At first, the natural instinct of players was to play the game as the rules implied; as a hack-and-slash combat game of dungeon exploration. But the nature of roleplaying lent itself to more sophisticated gaming styles with real stories in which character interaction became important, and many gamers quickly began to play that way. For adolescents, particularly, this was an appealing gaming style, because by playing a role in a fantasy world, you could experiment with all sorts of personalities and actions you'd be hesitant or unwilling to explore in real life... For me, at least, and I suspect for many others, roleplaying was vitally important in our adolescent socialization, helping us to explore behaviors and interact with others in a non-threatening way that ultimately allowed us to be better, more fully-rounded people in the real world as well.
D&D became a massive hit; roleplaying games soon outsold wargames, with which they shared the hobby distribution channel. Other companies began to publish roleplaying games as well... Chaosium published Steve Perrin's RUNEQUEST, still one of the cleanest and most interesting fantasy RPGs, set in Greg Stafford's well-conceived world of Glorantha. GDW, a wargame publisher, had considerable success with TRAVELLER, a science fiction RPG. Soon, there were roleplaying games for virtually every fictional genre, and publishers began to cast about for other paradigms. An obvious one was licensing; the second wave of roleplaying games began, with Lord of the Rings and Star Trek and Star Wars and Marvel Superheroes.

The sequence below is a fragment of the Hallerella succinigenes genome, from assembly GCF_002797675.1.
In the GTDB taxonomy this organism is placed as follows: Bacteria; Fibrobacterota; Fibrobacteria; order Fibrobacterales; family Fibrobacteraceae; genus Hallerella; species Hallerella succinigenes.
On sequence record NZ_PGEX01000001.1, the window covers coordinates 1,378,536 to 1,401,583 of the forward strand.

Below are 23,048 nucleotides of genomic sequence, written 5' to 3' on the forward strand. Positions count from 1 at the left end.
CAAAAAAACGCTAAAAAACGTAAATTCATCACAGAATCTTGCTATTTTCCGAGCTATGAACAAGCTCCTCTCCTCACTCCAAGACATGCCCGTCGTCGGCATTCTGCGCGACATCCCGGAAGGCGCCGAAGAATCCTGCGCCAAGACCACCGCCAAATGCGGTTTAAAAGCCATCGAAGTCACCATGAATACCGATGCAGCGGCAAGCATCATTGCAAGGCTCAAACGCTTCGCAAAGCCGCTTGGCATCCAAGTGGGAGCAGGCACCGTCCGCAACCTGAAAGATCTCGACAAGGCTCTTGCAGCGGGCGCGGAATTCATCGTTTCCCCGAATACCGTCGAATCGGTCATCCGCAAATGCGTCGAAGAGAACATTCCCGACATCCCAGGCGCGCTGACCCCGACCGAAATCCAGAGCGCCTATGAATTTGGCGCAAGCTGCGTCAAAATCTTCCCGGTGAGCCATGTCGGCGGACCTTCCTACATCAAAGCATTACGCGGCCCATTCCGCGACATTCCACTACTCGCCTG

In 1984, West End Games published Gelber, Costikyan, and Goldberg's PARANOIA, which pointed the way to another way to do roleplaying games: to create a universe with its own rules and culture, and set a game within that. Variations on that theme, like SHADOWRUN, a strange fantasy/cyberpunk hybrid, quickly appeared. And Steve Jackson experimented with another approach to roleplaying with G.U.R.P.S., an ugly acronym for "generic universal roleplaying system," a base set of rules with supplements extending the rules set for all kinds of different genres, worlds, and roleplaying environments--another quickly-imitated approach.